If compensation is paid the employee or dependent or the trustee of such dependent under this chapter, the employer by whom the same was paid, or the employer's insurer which paid it, shall be indemnified out of the recovery of damages [from the third party] to the extent of the payment so made ... and shall have a lien on the claim for such recovery and the judgment thereon for the compensation for which the employer or insurer is liable.

That statute serves both to prevent a double recovery for medical expenses and lost wages by the injured employee and to encourage employers to pay benefits by providing a means of recouping those payments. Daniels v. Hi-Way Truck Equip., Inc., 505 N.W.2d 485, 488-89 (Iowa 1993); Sourbier v. State, 498 N.W.2d 720, 723 (Iowa 1993). We have held that this right of indemnity attaches to the injured employee's entire recovery. Sourbier, 498 N.W.2d at 724. However, we have never addressed this right in the context of the limitations on recovery imposed on a plaintiff by section 147.136 in a medical negligence case involving treatment of the work-related injury.[2]

Iowa Code section 147.136 provides:

In an action for damages for personal injury against a physician and surgeon ... licensed to practice that profession in this state, or against a hospital licensed for operation in this state, based on the alleged negligence of the practitioner in the practice of the profession ... or upon the alleged negligence of the hospital in patient care, in which liability is admitted or established, the damages awarded shall not include actual economic losses incurred or to be incurred in the future by the claimant by reason of the personal injury, including but not limited to, the cost of reasonable and necessary medical care, rehabilitation services, and custodial care, and the loss of services and loss of earned income, to the extent that those losses are replaced or are indemnified by insurance, or by governmental, employment, or service benefit programs or from any other source except the assets of the claimant or of the members of the claimant's immediate family.

(Emphasis added.) The purpose of that provision is "to reduce the size of malpractice verdicts by barring recovery for the portion of the loss paid for by collateral benefits." Heine v. Allen Memorial Hosp. Corp., 549 N.W.2d 821, 823 (Iowa 1996) (quoting Rudolph v. Iowa Methodist Med. Ctr., 293 N.W.2d 550, 558 (Iowa 1980)). The legislature intended that such reduction in the size of verdicts would reduce malpractice insurance premiums, helping to assure the public of available and affordable health care. Id.

Thus, the application of both statutory provisions in the same case not only would preclude a "double recovery" by the injured employee for economic losses, but also could cause the employee to have a "double reduction" by requiring the plaintiff employee to reimburse the workers' compensation carrier from any non-economic recovery as for pain and suffering and disability.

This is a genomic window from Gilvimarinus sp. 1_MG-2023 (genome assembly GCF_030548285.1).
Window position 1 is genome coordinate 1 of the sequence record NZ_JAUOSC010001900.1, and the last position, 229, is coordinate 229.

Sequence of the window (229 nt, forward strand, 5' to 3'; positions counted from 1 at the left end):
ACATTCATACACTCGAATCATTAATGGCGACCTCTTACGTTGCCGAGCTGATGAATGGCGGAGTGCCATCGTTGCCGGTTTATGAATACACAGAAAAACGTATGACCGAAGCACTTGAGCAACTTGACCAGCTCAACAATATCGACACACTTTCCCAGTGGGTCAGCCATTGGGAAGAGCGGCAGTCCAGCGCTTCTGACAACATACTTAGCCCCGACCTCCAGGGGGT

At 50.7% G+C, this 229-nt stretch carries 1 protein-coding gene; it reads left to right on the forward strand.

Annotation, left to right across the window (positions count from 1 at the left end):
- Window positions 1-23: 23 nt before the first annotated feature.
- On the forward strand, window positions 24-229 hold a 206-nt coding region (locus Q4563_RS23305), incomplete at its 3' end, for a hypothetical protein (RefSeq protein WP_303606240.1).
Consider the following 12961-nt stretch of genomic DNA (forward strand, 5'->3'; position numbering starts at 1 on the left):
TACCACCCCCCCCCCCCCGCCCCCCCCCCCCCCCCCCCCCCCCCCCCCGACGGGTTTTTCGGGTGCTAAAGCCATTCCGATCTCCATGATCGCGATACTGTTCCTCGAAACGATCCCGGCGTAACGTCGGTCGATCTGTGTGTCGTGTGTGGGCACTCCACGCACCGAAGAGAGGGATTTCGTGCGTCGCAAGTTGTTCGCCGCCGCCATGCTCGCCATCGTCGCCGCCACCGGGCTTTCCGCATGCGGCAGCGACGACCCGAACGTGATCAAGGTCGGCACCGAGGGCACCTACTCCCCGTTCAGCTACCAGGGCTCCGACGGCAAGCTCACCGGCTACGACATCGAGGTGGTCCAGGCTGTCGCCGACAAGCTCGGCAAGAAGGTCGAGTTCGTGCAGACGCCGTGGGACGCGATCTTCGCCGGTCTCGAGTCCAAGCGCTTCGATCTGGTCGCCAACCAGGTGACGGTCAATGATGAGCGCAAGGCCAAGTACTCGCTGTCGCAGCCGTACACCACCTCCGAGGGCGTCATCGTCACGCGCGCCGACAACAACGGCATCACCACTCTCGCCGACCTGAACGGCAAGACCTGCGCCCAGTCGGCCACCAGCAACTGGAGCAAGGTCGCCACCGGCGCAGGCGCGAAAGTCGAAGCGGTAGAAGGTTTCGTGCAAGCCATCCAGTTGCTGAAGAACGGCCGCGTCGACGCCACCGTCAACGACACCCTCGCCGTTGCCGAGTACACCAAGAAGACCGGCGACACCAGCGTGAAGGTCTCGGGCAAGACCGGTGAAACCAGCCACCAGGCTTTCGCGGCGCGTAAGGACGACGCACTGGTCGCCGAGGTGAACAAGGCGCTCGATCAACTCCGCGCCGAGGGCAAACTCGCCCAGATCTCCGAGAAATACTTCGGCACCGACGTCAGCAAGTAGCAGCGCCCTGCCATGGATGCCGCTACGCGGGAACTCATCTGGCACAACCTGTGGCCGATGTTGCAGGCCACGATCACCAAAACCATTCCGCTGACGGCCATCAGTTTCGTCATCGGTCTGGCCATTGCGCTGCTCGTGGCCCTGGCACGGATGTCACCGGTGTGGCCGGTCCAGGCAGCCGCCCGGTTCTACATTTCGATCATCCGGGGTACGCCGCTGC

For example, application of section 147.136 would preclude plaintiff Toomey from recovery *169 against defendant physician for (a) medical expenses and (b) loss of earned income that have been paid to Toomey as workers' compensation benefits by United Fire. Thus, under section 147.136, plaintiff could recover only damages such as (c) pain and suffering and (d) physical disability from defendant physician. However, application of section 85.22(1) would allow United Fire to recoup the amounts it paid for plaintiff Toomey's medical bills and lost wages (categories a and b above) from Toomey's recovery for those other items of damages (categories c and d). Accordingly, plaintiff Toomey would not have any "double recovery" for economic losses of medical bills and lost wages, but instead would be subject to a "double reduction" for such losses because United Fire would be recouping its payments from any noneconomic damages (for pain and suffering and disability) that plaintiff Toomey might recover from defendant physician.

United Fire contends we should enforce its section 85.22(1) lien and either: (1) refuse to enforce section 147.136 and allow plaintiff Toomey to recover medical expenses and lost earned income from defendant physician; or else (2) enforce section 147.136 and just allow United Fire to recoup its payments from the other damages Toomey is allowed to recover under section 147.136 from defendant physician.

Plaintiff Toomey and defendant physician assert that the district court was correct in refusing to enforce a section 85.22(1) lien in the present factual situation. That outcome prevents an unfair "double reduction" on Toomey's recovery and preserves the policy reasons for enactment of section 147.136.

B. Prior situations where section 85.22(1) not enforced. This court has previously found that some liens under Iowa Code section 85.22(1) are unenforceable. In March v. Pekin Insurance Co., 465 N.W.2d 852, 854 (Iowa 1991), we held that a section 85.22(1) lien did not extend to underinsured motorist benefits received under a private insurance contract. We also determined that a workers' compensation lien could not attach to legal malpractice proceeds stemming from a personal injury suit against a third-party tortfeasor. Sladek v. K Mart Corp., 493 N.W.2d 838, 841 (Iowa 1992). More recently, we concluded that employers and workers' compensation carriers are not entitled to indemnification against third-party tortfeasors for payments made to the Second Injury Fund. Daniels, 505 N.W.2d at 489. In that case, we found that payments to the Second Injury Fund "are a separate and distinct class not recoverable under section 85.22" and noted that there was no double recovery, because the decedent workers' estates had received no benefit from those payments. Id. These decisions make clear that the purposes served by section 85.22(1) liens must sometimes yield to other statutory provisions and policy concerns.